Race, Police, Courtesy and Respect, by Jimmie L. Hollis


Jimmie L. Hollis

Race, Police, Courtesy and Respect

by Jimmie L. Hollis (bio)

Racial profiling made headlines again recently when Harvard professor Henry Louis Gates, Jr. was arrested by police in Cambridge, Massachusetts.

A neighbor reported seeing two men forcing their way into the Gates home.  Gates, arriving back from a trip abroad, had his driver help try to force open a broken door.  Gates’ arrest came not from this, but for angrily yelling at the responding officers and suggesting racial bias.

All this reminded me of my own past brushes with the law. 

Early one July evening in 1964, in Little Rock, Arkansas, I was on my way to visit a friend in North Little Rock when I was pulled over by the sheriff.  He was white, middle-aged, beer-bellied and very southern.

I had an Illinois drivers’ license.  The car, which belonged to a friend, was registered in Michigan.  I also had my U.S. Air Force identification.

If ever there was a time to worry, it was then.

I was respectful and courteous, as I was raised to be.  The sheriff said he stopped me for going the wrong way on a one-way street.  I explained I was a visitor and apologized for my mistake.  With that, he gave me a big grin and asked where I was going.  I told him, and he pointed me in the right direction.  He told me to take it easy and watch the street signs.

I didn’t get a ticket. 

Years later, on a rainy October night in 1976, I was driving out of New York after returning from Germany when I was pulled over by a state trooper.  The trooper inquired about my green USAF license plates, and I explained they were issued to military personnel serving in Germany.

Again, I was respectful and courteous.  I provided the necessary documents.

The trooper asked me to step out of the car and waved me back to his cruiser.  Once inside, he asked what unit I was in and how long I was abroad.  It turned out he was previously stationed in Germany with the Army not far from where I served.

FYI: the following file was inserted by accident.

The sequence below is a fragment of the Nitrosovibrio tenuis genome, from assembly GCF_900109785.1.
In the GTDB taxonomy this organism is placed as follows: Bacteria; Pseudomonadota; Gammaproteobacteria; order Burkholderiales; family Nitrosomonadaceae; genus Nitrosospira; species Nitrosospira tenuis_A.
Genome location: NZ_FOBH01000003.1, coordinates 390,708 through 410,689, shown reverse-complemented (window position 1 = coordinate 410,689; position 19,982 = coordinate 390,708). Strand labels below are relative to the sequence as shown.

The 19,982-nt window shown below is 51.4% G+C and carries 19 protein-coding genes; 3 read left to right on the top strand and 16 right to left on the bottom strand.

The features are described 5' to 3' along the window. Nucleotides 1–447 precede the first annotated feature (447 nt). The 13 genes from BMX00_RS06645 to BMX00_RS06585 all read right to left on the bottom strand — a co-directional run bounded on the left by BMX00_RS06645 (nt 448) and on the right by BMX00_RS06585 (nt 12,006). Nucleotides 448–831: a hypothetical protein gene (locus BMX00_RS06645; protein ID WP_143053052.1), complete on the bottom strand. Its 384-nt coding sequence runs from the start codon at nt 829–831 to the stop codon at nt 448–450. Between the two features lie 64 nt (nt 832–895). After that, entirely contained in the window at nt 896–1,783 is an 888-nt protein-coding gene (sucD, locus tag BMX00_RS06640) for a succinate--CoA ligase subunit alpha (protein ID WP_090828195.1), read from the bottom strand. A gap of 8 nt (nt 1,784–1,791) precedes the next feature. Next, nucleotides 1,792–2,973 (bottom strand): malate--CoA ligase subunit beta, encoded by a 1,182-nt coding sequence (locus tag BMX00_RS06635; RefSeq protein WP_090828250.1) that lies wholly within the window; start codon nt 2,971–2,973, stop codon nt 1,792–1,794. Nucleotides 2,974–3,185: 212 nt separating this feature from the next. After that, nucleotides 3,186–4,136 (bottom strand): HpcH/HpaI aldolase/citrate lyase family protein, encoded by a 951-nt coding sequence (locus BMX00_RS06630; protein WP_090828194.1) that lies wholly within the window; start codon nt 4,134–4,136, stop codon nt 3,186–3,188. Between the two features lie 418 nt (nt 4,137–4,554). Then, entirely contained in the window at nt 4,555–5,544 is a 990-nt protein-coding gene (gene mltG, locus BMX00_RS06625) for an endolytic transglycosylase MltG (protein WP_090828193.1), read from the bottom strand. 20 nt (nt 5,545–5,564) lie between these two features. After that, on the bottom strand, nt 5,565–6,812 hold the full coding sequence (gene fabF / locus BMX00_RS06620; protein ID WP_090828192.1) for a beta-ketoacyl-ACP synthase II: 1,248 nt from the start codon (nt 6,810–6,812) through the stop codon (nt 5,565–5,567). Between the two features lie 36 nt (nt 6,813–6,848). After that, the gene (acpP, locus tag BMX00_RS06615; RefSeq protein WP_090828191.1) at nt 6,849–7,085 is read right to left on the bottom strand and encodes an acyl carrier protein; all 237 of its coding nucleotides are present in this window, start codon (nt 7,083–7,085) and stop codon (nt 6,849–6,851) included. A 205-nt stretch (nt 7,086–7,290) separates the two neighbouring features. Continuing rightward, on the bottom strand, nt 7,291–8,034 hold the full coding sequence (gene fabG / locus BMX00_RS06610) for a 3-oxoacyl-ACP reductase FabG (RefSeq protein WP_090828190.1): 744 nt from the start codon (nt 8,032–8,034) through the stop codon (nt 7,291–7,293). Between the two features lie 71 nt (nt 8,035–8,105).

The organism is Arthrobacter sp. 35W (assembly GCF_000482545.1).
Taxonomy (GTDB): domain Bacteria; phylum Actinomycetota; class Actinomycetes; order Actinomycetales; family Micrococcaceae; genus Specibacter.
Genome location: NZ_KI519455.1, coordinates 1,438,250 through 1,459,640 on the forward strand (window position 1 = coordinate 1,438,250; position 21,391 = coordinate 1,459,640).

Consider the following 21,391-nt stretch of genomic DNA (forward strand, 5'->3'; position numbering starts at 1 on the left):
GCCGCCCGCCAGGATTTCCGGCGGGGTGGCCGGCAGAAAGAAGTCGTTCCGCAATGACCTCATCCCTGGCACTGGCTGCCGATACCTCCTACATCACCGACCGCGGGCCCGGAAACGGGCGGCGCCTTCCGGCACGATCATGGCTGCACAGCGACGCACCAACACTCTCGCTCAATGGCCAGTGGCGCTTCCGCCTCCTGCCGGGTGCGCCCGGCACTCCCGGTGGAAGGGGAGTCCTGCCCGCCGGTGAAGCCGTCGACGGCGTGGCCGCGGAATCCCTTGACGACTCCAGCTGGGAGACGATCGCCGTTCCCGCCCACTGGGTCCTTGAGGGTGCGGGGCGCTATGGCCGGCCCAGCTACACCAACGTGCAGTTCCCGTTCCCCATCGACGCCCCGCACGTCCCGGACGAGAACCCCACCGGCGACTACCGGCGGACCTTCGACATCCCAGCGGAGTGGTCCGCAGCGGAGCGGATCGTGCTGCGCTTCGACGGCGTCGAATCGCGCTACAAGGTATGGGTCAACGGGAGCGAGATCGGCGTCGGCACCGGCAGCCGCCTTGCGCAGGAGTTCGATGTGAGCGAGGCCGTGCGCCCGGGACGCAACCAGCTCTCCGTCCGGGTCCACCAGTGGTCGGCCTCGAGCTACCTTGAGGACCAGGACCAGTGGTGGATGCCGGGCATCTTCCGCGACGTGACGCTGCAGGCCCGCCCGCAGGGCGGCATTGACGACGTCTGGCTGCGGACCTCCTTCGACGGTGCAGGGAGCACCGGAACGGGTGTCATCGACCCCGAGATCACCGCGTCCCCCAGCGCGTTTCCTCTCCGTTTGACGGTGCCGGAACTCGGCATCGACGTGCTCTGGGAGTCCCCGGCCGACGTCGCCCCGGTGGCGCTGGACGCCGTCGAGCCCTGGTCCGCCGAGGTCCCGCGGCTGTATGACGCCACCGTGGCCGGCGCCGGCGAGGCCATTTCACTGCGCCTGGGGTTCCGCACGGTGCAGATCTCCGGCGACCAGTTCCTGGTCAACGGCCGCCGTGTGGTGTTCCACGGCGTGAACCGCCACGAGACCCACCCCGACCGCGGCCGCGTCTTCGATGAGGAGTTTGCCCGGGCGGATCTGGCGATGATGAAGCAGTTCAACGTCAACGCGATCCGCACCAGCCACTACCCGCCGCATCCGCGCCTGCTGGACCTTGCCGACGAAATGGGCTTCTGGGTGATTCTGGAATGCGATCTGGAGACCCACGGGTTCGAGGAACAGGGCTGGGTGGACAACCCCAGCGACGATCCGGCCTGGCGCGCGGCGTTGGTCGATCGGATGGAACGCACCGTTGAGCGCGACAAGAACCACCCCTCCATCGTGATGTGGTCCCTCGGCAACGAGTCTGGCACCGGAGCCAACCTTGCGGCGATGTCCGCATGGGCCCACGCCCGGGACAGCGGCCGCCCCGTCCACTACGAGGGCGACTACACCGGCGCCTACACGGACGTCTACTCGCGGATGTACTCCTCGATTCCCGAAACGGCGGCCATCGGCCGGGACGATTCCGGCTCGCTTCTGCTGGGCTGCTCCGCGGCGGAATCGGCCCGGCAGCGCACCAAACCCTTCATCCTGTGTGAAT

The trooper said he stopped me for speeding, and pointed out the national speed limit became 55 miles per hour while I was away.  He welcomed me back, we shook hands and he told me to slow down.

Again, I received no ticket.

Then there was November of 1988 in New Jersey.  I was going to the Cape May Coast Guard Station for the first time when a local officer stopped me.  Noting my Air Force hat and coat, the officer asked if I was in the military, and I explained I just retired.  The officer smiled.  He told me I was going the wrong way down a one-way street.

I was respectful and courteous.  I apologized.  The officer told me to follow him.  He led me right to the gate of the Coast Guard Station, and waved as he drove off.

Once again, no ticket.

Why did I never get a ticket?  Was it my military status or my demeanor?  After all, I was in the wrong each time.

As an American of African ancestry, I would like to think it was the latter.  Despite being in the military, I could have behaved badly, gotten belligerent and cried racism.  Military credentials or not, I would have been in trouble – especially in Little Rock in 1964.

Periodically, as with Professor Gates, charges are made about police targeting minorities simply because they are minorities.  That’s never happened to me.

Saying that, I’m not so naïve to think abuses don’t happen.  There are crooked, racist and bigoted cops out there, but I like to think they are the exception rather than the rule.

We rightfully expect police officers to treat us with respect and courtesy.  But it’s a two-way street.  Being kind, courteous and respectful costs nothing, and respect usually begets respect.

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